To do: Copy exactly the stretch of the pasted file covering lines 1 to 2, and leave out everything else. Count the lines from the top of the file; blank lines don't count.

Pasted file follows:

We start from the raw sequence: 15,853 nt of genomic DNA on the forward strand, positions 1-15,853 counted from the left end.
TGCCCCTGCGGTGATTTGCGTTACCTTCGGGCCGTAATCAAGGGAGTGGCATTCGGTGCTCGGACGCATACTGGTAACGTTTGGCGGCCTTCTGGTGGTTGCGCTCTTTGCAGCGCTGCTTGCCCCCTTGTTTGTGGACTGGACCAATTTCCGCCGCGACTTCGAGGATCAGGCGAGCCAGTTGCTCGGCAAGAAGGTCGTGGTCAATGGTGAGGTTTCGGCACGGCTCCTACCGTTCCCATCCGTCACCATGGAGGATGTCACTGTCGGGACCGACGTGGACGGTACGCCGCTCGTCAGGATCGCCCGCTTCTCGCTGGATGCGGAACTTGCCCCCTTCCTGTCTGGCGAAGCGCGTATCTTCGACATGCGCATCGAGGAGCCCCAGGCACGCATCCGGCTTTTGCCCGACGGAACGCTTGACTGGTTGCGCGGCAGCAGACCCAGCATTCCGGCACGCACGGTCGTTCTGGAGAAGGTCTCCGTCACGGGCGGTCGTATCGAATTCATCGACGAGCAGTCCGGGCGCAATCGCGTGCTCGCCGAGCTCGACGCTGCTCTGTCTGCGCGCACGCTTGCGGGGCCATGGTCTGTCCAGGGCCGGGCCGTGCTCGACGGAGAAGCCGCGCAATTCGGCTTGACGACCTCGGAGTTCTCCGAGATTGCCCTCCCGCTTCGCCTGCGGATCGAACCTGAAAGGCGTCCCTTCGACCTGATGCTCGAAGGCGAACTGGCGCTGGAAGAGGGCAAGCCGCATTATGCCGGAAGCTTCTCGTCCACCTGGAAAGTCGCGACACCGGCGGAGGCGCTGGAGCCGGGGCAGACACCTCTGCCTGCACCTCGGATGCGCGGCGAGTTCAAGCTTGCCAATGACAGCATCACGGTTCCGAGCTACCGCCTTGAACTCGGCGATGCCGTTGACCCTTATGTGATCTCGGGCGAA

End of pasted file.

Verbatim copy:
We start from the raw sequence: 15,853 nt of genomic DNA on the forward strand, positions 1-15,853 counted from the left end.
TGCCCCTGCGGTGATTTGCGTTACCTTCGGGCCGTAATCAAGGGAGTGGCATTCGGTGCTCGGACGCATACTGGTAACGTTTGGCGGCCTTCTGGTGGTTGCGCTCTTTGCAGCGCTGCTTGCCCCCTTGTTTGTGGACTGGACCAATTTCCGCCGCGACTTCGAGGATCAGGCGAGCCAGTTGCTCGGCAAGAAGGTCGTGGTCAATGGTGAGGTTTCGGCACGGCTCCTACCGTTCCCATCCGTCACCATGGAGGATGTCACTGTCGGGACCGACGTGGACGGTACGCCGCTCGTCAGGATCGCCCGCTTCTCGCTGGATGCGGAACTTGCCCCCTTCCTGTCTGGCGAAGCGCGTATCTTCGACATGCGCATCGAGGAGCCCCAGGCACGCATCCGGCTTTTGCCCGACGGAACGCTTGACTGGTTGCGCGGCAGCAGACCCAGCATTCCGGCACGCACGGTCGTTCTGGAGAAGGTCTCCGTCACGGGCGGTCGTATCGAATTCATCGACGAGCAGTCCGGGCGCAATCGCGTGCTCGCCGAGCTCGACGCTGCTCTGTCTGCGCGCACGCTTGCGGGGCCATGGTCTGTCCAGGGCCGGGCCGTGCTCGACGGAGAAGCCGCGCAATTCGGCTTGACGACCTCGGAGTTCTCCGAGATTGCCCTCCCGCTTCGCCTGCGGATCGAACCTGAAAGGCGTCCCTTCGACCTGATGCTCGAAGGCGAACTGGCGCTGGAAGAGGGCAAGCCGCATTATGCCGGAAGCTTCTCGTCCACCTGGAAAGTCGCGACACCGGCGGAGGCGCTGGAGCCGGGGCAGACACCTCTGCCTGCACCTCGGATGCGCGGCGAGTTCAAGCTTGCCAATGACAGCATCACGGTTCCGAGCTACCGCCTTGAACTCGGCGATGCCGTTGACCCTTATGTGATCTCGGGCGAA